Today was a wet one. Jackie drove us to Tesco for a shop, and to my bank in New Milton where we discovered it was closed all over the weekend. Progress, I suppose.

This afternoon I scanned more colour negatives from Christmas 1985 at my parents’ home in Rougemont Avenue, Morden.

Mum 12.85

Considering that she had served up one of her trademark dinners, my mother looked remarkably relaxed.

The occasion was the last time the three older siblings were to spend time together.

In the popular antiques programme, ‘Bargain Hunt’, Tim Wonnacott, the presenter, always says “great name” to any contestant who shares his first name. None of them could compete with my Uncle Norman Knight, who, with my Auntie Peggie and cousin Gale, emigrated to Adelaide immediately after WW2.

This was his final visit back to England where he stayed with Mum and Dad. Louisa and Sam, in turn, digitally explored his face. When little ones do this, it can be unnerving at the best of times. It must be rather more so when you are wearing a rug.

My godmother, Auntie Gwen, was the eldest of the eleven children born to Grandma and Grandpa Knight. Gwen has appeared several times in this blog. The story of how she ensured that I survived my infancy, and therefore came to make these photographs, is told in an eponymous post.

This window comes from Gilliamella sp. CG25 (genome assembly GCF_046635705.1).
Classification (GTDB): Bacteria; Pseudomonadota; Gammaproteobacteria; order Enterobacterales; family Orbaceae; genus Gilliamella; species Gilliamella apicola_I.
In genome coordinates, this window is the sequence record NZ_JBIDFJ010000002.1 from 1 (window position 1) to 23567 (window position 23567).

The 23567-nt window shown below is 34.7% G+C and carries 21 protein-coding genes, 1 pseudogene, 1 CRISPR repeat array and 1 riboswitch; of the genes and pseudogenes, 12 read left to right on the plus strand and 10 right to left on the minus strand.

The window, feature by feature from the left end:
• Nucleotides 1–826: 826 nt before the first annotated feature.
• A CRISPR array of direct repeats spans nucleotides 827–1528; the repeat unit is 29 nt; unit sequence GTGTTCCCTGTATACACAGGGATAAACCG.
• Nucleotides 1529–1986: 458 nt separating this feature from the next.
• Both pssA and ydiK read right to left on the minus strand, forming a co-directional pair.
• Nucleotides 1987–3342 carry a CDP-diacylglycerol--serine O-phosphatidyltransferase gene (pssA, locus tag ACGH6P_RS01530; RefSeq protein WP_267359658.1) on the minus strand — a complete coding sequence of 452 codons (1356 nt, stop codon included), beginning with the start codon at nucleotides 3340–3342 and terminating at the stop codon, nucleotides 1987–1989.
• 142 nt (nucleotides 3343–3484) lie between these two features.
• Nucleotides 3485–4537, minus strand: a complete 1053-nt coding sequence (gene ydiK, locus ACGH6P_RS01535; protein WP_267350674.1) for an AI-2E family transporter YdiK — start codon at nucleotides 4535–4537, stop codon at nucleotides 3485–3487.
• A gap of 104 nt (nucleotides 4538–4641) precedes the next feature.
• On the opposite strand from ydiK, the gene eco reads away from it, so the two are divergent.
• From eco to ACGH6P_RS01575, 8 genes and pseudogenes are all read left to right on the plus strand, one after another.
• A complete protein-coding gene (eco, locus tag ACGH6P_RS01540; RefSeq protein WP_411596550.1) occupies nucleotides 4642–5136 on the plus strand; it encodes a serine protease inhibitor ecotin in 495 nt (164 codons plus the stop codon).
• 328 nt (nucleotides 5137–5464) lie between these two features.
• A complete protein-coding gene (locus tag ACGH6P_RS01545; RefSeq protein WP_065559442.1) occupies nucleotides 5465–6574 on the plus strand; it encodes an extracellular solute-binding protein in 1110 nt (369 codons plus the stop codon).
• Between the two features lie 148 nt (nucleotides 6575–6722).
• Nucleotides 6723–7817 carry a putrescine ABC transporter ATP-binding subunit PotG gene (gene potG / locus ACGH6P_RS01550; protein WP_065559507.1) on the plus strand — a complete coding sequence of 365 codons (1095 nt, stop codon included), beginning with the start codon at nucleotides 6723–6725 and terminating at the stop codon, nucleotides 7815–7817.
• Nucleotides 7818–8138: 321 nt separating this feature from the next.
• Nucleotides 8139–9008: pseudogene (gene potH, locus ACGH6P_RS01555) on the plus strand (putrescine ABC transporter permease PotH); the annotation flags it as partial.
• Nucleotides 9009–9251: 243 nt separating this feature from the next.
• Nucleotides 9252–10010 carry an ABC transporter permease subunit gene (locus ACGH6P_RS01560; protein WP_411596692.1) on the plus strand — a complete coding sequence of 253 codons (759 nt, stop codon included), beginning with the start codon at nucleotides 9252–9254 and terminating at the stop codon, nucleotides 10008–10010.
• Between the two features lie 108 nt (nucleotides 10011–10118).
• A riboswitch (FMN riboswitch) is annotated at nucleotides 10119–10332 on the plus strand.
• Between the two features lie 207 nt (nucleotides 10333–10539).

Jessica and Louisa 12.85

I suspect that this photograph of Jessica and Louisa features a debate about whether our daughter was ready for a rest. Louisa’s expression glazes over as she avoids her mother’s knowing look.

Although Dad had only two more years to live. He was fit enough to get down on his knees to play an exciting game of hoopla with Sam.

 This evening we dined on Jackie’s golden poached smoked haddock; creamy mashed potatoes; bright orange carrot batons; and glistening dark green spinach fit to swell Popeye’s forearms; followed by lemon meringue cheesecake. We shared a bottle of Marlborough Wairau Cove sauvignon blanc 2015